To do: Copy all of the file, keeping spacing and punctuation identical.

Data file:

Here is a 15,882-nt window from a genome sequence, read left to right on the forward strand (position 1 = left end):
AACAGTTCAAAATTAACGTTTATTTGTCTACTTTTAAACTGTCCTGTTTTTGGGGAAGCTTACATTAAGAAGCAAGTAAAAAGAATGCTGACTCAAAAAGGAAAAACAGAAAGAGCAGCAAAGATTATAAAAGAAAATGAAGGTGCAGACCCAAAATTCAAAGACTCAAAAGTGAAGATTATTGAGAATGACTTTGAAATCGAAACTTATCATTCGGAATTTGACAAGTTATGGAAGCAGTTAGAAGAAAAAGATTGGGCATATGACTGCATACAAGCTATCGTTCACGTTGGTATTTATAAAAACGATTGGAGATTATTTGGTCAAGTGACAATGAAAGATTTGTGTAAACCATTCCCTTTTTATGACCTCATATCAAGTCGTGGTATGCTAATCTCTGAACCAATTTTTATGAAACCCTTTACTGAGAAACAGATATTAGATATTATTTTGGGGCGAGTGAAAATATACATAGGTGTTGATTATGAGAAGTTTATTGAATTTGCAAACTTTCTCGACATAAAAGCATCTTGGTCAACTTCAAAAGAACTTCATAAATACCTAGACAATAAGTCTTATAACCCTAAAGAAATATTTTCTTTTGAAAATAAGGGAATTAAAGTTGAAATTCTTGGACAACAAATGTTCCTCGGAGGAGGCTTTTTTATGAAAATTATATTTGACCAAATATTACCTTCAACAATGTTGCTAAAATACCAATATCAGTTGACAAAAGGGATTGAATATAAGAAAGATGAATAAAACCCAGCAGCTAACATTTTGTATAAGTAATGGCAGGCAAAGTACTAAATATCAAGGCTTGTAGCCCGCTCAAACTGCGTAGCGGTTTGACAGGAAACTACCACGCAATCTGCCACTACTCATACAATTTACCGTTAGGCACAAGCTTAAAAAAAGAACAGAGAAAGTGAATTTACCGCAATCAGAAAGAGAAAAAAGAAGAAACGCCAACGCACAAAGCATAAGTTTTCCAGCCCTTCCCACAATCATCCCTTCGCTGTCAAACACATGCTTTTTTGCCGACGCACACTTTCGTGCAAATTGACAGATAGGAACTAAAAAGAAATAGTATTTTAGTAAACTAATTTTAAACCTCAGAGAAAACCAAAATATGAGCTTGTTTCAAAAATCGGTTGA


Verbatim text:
Here is a 15,882-nt window from a genome sequence, read left to right on the forward strand (position 1 = left end):
AACAGTTCAAAATTAACGTTTATTTGTCTACTTTTAAACTGTCCTGTTTTTGGGGAAGCTTACATTAAGAAGCAAGTAAAAAGAATGCTGACTCAAAAAGGAAAAACAGAAAGAGCAGCAAAGATTATAAAAGAAAATGAAGGTGCAGACCCAAAATTCAAAGACTCAAAAGTGAAGATTATTGAGAATGACTTTGAAATCGAAACTTATCATTCGGAATTTGACAAGTTATGGAAGCAGTTAGAAGAAAAAGATTGGGCATATGACTGCATACAAGCTATCGTTCACGTTGGTATTTATAAAAACGATTGGAGATTATTTGGTCAAGTGACAATGAAAGATTTGTGTAAACCATTCCCTTTTTATGACCTCATATCAAGTCGTGGTATGCTAATCTCTGAACCAATTTTTATGAAACCCTTTACTGAGAAACAGATATTAGATATTATTTTGGGGCGAGTGAAAATATACATAGGTGTTGATTATGAGAAGTTTATTGAATTTGCAAACTTTCTCGACATAAAAGCATCTTGGTCAACTTCAAAAGAACTTCATAAATACCTAGACAATAAGTCTTATAACCCTAAAGAAATATTTTCTTTTGAAAATAAGGGAATTAAAGTTGAAATTCTTGGACAACAAATGTTCCTCGGAGGAGGCTTTTTTATGAAAATTATATTTGACCAAATATTACCTTCAACAATGTTGCTAAAATACCAATATCAGTTGACAAAAGGGATTGAATATAAGAAAGATGAATAAAACCCAGCAGCTAACATTTTGTATAAGTAATGGCAGGCAAAGTACTAAATATCAAGGCTTGTAGCCCGCTCAAACTGCGTAGCGGTTTGACAGGAAACTACCACGCAATCTGCCACTACTCATACAATTTACCGTTAGGCACAAGCTTAAAAAAAGAACAGAGAAAGTGAATTTACCGCAATCAGAAAGAGAAAAAAGAAGAAACGCCAACGCACAAAGCATAAGTTTTCCAGCCCTTCCCACAATCATCCCTTCGCTGTCAAACACATGCTTTTTTGCCGACGCACACTTTCGTGCAAATTGACAGATAGGAACTAAAAAGAAATAGTATTTTAGTAAACTAATTTTAAACCTCAGAGAAAACCAAAATATGAGCTTGTTTCAAAAATCGGTTGA